As for moral relativism, then we agree.  You seem to agree with my two joe examples which illustrate relativism.  You have not mentioned (but I’m assuming you agree with) the observation that this “relative morality” has absolute foundations: the flourishing of humanity and by extension human society; these are absolute in the same way that water is absolutely     beneficial to us humans, and yet absolutely harmful to some other organism to which it is a poison.

Yes i think we can safely agree on moral relativism having absolute foundations. I am finding this dialogue very helpful and thought provoking. Thanks,
                                  Chris.

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Posted: 04 October 2012 03:59 AM   [ Ignore ]   [ # 7 ]  
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Hi Chris,

I am an ex-member of the Religious Society of Friends (Quakers).  Life is short and if someone had directed me, years ago, to a website such as http://thechurchof.me, I would have realised from this humourous website that religious ideologies are bananas and not wasted over 10 years of my life.

Write your book wholly based on rationality, science and modern evidence-based education Chris.

All the best,

‘freedemocrat’

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Posted: 05 October 2012 12:23 PM   [ Ignore ]   [ # 8 ]  
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freedemocrat - 04 October 2012 03:59 AM

Hi Chris,

I am an ex-member of the Religious Society of Friends (Quakers).  Life is short and if someone had directed me, years ago, to a website such as http://thechurchof.me, I would have realised from this humourous website that religious ideologies are bananas and not wasted over 10 years of my life.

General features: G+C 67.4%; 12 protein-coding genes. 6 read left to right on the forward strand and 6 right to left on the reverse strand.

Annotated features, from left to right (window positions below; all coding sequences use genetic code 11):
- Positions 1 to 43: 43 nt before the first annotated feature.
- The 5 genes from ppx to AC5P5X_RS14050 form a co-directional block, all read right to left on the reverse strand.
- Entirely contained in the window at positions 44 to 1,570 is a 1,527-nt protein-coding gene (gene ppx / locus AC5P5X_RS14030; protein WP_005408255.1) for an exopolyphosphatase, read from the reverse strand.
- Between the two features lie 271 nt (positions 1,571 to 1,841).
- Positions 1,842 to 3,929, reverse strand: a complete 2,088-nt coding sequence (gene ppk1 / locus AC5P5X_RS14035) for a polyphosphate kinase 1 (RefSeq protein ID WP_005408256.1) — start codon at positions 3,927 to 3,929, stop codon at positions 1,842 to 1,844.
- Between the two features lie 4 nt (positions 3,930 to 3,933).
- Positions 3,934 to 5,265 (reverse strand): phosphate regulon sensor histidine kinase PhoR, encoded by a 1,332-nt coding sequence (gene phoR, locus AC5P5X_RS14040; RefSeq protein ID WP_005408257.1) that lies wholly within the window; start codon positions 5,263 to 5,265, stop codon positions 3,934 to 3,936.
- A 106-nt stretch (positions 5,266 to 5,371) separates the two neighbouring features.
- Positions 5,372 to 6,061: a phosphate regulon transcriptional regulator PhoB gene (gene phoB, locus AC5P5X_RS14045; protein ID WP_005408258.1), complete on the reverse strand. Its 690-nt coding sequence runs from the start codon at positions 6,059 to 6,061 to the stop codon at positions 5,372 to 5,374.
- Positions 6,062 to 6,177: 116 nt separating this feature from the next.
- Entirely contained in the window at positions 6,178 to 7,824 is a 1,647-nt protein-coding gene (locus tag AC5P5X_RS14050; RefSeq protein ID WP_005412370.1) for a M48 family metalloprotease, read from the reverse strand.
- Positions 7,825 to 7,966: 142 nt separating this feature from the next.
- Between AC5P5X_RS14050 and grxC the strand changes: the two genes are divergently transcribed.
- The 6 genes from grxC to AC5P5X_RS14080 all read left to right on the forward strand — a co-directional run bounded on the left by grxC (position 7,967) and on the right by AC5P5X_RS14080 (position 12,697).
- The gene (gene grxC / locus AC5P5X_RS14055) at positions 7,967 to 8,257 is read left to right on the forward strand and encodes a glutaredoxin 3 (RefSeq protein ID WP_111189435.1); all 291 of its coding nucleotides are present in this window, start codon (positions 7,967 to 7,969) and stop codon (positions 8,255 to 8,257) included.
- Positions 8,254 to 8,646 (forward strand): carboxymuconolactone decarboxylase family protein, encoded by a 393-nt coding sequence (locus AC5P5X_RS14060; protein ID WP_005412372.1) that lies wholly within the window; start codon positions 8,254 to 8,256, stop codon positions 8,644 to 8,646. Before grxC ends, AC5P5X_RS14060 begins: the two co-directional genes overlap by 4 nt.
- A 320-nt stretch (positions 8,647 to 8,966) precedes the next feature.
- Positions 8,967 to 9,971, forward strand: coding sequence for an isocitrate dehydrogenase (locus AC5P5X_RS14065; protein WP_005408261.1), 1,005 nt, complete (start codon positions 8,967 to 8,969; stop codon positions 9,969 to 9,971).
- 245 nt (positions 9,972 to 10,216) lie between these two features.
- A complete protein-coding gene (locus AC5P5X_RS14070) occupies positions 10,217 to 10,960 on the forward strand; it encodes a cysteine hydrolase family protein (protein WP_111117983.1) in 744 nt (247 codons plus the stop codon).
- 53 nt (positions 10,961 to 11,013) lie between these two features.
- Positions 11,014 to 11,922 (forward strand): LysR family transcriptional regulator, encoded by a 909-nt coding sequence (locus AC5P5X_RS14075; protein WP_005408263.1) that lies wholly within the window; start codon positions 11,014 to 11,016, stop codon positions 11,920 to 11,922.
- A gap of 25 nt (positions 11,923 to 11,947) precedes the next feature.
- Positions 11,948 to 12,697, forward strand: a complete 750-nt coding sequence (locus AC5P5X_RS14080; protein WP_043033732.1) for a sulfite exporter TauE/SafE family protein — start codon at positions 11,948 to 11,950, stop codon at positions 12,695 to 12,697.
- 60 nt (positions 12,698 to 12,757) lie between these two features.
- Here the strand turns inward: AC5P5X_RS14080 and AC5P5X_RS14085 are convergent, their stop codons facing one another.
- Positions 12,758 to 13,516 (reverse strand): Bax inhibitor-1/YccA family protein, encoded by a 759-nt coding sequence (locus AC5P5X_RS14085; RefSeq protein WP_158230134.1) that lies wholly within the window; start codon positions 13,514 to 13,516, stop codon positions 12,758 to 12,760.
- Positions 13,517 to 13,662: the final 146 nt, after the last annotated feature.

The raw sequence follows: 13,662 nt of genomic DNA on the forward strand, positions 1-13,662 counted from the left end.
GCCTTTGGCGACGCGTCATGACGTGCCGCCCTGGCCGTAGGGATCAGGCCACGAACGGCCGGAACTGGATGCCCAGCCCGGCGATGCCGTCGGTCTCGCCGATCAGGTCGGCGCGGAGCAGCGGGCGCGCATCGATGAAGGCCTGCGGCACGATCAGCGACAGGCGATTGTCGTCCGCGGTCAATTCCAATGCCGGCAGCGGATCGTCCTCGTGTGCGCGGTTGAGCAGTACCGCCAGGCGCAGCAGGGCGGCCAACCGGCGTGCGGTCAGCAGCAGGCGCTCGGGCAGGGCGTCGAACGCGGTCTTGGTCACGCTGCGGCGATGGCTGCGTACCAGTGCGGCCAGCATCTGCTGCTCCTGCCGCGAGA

Write your book wholly based on rationality, science and modern evidence-based education Chris.

All the best,

‘freedemocrat’


I couldn’t agree more with this.  I spent 3 of my college years indoctrinated in a “new age” cult and am still recovering from what I now consider to be psychological damage.  At best, these kinds of beliefs are a waste of time.  At worst, they can basically ruin your life.

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Posted: 15 November 2012 05:24 PM   [ Ignore ]   [ # 9 ]  
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non theist Quaker - 16 January 2012 03:06 AM

Hello,
        I am researching a book i would like to write about spirituality and idealism in general. I would very much appreaciate it if sam harris message board users could offer me their thoughts and constructive criticisms on the new age beliefs that thoughts create reality, morality is a relative phenomenon and collective consciousness can create a kinder more humane world. Rational criticism only please,no blanket “it’s stupid,they’re stupid” or simple insults will be helpful to me.